Take the issue of the ongoing Democratic primaries, for instance, or even Megxit—Ground News will map out the various sources that covered these stories and categorise them based on the publication’s political bias, which are labelled as ‘lean left’, ‘left’, ‘centre’, ‘lean right’ and ‘right’. Through such coverage analysis, a reader could easily get a balanced and diverse picture of each event and get access to points of view they would have not been exposed to otherwise. Readers can consult sources as left-leaning as Mother Jones and right-leaning as Breitbart, and get a glimpse into rare coverage from places like Iran and North Korea (all of which had been vetted using tech).
Harleen Kaur, Ground News’ CEO and co-founder, comes from an engineering background. She used to work for NASA, and later on at a satellite startup where her team used earth-observation satellite technology to help, among other things, insurance companies identify fraud and municipalities spot leaking pipes.
Following the 2016 elections, when fraudulent reports flooded the internet and hindered the democratic process, Kaur felt compelled to help rectifying our media ecosystem. “I [couldn’t] believe, as an engineer, that there’s so much tech around us and yet we don’t know what to believe anymore,” Kaur told Screen Shot. “I wanted to present a solution where somebody who was not trained as a journalist, somebody who doesn’t spend their day understanding what really happens in the news, will have a simple tool to be able to do that, and read news from various sources.”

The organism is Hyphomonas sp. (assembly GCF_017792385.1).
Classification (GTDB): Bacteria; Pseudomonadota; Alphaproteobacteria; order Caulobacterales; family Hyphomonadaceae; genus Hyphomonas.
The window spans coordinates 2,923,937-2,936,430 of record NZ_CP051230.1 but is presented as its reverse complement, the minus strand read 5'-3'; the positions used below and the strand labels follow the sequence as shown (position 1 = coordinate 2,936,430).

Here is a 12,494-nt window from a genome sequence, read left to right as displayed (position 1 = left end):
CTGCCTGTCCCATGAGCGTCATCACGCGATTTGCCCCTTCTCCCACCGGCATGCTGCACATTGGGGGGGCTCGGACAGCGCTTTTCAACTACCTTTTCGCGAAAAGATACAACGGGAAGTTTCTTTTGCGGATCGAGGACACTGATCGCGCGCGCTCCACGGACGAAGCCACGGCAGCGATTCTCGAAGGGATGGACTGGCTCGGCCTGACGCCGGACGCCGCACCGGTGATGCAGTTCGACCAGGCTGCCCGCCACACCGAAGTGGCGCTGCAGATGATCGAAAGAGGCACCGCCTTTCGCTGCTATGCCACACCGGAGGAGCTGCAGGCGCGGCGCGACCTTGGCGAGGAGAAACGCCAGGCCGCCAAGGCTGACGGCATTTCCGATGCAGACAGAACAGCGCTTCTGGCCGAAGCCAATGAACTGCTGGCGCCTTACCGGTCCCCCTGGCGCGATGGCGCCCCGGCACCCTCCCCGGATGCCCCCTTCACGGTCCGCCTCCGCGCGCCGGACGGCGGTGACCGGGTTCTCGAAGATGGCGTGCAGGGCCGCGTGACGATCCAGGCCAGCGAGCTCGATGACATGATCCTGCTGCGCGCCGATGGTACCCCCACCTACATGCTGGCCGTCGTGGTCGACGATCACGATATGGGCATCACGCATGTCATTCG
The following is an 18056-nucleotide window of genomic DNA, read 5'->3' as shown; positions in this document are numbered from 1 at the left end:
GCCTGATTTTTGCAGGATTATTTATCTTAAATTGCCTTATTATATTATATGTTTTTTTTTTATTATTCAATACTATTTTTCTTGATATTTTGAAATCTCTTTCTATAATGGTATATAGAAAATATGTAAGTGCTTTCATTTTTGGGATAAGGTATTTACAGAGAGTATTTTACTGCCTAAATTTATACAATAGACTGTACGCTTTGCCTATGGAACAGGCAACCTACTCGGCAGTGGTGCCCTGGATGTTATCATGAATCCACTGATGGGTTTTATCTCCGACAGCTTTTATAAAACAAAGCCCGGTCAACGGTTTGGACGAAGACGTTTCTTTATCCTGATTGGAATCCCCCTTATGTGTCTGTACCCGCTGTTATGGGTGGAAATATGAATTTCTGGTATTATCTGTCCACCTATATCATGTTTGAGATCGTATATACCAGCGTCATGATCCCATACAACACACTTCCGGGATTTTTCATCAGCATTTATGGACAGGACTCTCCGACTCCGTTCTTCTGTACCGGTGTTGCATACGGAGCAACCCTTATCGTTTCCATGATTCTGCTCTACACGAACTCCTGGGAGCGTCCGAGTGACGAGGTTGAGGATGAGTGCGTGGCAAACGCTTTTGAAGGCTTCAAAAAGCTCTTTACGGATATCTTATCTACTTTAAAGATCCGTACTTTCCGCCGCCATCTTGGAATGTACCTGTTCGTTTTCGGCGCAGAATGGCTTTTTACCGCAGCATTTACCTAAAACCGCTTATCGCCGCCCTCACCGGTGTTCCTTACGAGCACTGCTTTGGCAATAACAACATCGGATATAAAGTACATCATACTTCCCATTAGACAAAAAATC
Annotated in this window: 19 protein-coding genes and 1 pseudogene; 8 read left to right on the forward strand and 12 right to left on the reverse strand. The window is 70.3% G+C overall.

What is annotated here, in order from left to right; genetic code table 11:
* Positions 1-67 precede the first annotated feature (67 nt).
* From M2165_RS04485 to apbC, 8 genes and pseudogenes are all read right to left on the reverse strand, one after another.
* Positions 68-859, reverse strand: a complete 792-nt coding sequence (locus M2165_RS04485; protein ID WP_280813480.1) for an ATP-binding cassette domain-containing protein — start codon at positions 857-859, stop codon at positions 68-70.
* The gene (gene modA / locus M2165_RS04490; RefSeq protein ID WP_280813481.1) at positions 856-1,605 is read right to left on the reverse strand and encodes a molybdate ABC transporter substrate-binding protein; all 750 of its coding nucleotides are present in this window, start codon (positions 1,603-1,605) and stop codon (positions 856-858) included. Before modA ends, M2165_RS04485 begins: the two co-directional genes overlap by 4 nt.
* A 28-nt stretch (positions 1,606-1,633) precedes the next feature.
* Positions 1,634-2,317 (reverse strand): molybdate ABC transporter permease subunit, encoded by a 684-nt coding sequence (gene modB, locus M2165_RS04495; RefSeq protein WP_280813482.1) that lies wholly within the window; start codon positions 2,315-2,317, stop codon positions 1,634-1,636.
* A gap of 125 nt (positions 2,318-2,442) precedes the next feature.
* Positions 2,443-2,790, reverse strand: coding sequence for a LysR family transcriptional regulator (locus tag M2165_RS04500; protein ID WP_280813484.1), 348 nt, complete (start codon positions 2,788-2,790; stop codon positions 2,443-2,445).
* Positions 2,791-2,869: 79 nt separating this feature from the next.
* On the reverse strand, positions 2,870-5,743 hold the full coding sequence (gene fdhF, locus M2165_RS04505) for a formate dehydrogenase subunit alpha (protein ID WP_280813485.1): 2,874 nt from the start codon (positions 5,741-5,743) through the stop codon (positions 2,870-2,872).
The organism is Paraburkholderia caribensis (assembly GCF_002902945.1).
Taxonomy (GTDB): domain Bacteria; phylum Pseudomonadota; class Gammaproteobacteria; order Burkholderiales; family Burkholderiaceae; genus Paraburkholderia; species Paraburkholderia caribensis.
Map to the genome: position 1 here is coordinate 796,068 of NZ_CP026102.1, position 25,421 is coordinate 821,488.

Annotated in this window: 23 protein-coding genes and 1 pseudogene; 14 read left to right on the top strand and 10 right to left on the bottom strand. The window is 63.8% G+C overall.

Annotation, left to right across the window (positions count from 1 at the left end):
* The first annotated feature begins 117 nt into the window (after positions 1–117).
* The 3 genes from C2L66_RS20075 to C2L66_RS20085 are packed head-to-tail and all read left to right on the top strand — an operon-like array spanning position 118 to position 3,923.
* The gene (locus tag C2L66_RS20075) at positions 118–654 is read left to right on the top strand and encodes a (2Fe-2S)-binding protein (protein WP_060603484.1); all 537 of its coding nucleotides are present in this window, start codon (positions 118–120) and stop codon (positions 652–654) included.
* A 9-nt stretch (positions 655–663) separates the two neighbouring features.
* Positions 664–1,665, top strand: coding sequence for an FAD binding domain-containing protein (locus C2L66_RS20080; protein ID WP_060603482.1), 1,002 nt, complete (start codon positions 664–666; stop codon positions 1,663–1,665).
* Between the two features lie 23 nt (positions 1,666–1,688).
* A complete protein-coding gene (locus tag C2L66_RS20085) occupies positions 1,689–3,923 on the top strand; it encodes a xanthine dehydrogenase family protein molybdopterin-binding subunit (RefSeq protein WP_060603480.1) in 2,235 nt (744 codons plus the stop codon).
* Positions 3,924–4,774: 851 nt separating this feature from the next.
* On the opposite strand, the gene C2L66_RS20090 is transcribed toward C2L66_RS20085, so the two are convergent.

Once a week, Ground News publishes a Blindspot Report, which lists the news that were excluded from certain news sources. A left-leaning American, for instance, could have easily missed the news about Mike Bloomberg considering Hillary Clinton as his potential Vice President, whereas readers leaning right were most likely oblivious to the fact that the Chinese authorities were aware of the coronavirus threat before reports about it became public. “Whenever there are climate catastrophes, the right-wing media is mostly quiet on it, or if something adverse happens with the immigration situation—the right-wing media is quiet on it,” Kaur said, “The left does the same as well on certain topics. And we want to show the consumers that it doesn’t mean that if their news source isn’t reporting something, then it’s necessarily not true.”
Other advantages unique to Ground News are the time and location features, which allow readers to see how the coverage of a certain topic changes over time and depending on the geographic location of the publication. Reading about the downing of the Ukrainian passenger aircraft by the Iranian authorities, for instance, readers were presented with a timeline of the events as they unfolded, and how they were covered differently by Canadian and Iranian news.
Currently, the majority of Ground News’ readers are located in the US, and Kaur says that their intention is to focus primarily on the American market for now, considering it is a tumultuous election year. That said, the news comparison platform is seeing a steadily growing readership in the UK—a country which Kaur believes “is another place where biases are a bit more obvious in terms of media landscape,” as well as several other countries across the world.
There is no quick fix to our contaminated media environment, and it is up to each of us to broaden our lenses and diversify our intake of information and views. A platform like Ground News can certainly support us on this quest. Are you ready to burst your bubble?